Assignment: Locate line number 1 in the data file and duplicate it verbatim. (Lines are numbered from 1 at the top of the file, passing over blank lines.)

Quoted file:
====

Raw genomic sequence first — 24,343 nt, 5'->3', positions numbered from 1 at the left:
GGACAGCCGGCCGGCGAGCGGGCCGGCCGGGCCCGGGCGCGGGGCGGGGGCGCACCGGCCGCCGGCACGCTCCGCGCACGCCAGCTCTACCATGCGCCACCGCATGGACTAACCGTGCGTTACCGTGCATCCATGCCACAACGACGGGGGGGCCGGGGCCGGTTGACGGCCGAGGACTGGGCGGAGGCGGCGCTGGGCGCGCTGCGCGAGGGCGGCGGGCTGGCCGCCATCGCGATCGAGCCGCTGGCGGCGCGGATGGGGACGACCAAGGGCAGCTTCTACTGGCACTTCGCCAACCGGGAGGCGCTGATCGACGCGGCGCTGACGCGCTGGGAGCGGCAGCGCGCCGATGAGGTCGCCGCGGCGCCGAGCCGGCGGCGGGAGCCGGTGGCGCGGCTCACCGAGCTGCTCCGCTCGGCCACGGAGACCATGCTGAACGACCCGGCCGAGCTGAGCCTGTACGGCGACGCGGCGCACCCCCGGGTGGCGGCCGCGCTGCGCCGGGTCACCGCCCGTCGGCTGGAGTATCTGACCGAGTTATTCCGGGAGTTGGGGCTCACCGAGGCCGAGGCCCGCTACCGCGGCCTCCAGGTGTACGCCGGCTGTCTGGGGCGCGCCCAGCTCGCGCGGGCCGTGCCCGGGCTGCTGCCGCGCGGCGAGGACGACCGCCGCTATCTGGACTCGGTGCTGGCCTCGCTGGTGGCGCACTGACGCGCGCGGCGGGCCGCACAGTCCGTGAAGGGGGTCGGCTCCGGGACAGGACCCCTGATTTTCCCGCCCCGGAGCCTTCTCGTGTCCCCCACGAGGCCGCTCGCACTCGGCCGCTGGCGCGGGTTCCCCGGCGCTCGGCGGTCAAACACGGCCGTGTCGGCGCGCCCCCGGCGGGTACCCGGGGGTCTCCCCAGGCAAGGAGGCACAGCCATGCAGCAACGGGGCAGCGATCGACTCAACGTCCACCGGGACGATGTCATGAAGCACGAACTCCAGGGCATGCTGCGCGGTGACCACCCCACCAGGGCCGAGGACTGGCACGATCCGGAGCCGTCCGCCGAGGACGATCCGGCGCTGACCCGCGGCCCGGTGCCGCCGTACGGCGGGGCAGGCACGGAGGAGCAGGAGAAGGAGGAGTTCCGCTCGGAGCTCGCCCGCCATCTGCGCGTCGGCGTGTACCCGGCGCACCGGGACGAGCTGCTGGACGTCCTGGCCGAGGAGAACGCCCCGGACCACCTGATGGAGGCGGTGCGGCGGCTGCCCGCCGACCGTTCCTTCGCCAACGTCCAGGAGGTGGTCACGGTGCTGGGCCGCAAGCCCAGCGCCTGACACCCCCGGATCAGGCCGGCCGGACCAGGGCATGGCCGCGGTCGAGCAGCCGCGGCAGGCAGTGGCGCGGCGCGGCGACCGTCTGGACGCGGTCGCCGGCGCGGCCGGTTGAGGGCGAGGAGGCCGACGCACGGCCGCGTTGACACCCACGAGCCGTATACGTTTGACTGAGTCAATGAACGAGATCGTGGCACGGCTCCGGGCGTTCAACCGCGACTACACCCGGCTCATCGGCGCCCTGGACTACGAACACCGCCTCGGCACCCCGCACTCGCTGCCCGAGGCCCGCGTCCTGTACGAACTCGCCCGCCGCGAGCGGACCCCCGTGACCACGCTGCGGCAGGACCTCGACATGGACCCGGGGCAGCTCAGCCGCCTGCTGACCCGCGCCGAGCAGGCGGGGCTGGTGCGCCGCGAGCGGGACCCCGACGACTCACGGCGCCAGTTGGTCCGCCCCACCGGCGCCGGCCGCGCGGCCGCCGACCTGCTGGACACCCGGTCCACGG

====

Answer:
Raw genomic sequence first — 24,343 nt, 5'->3', positions numbered from 1 at the left: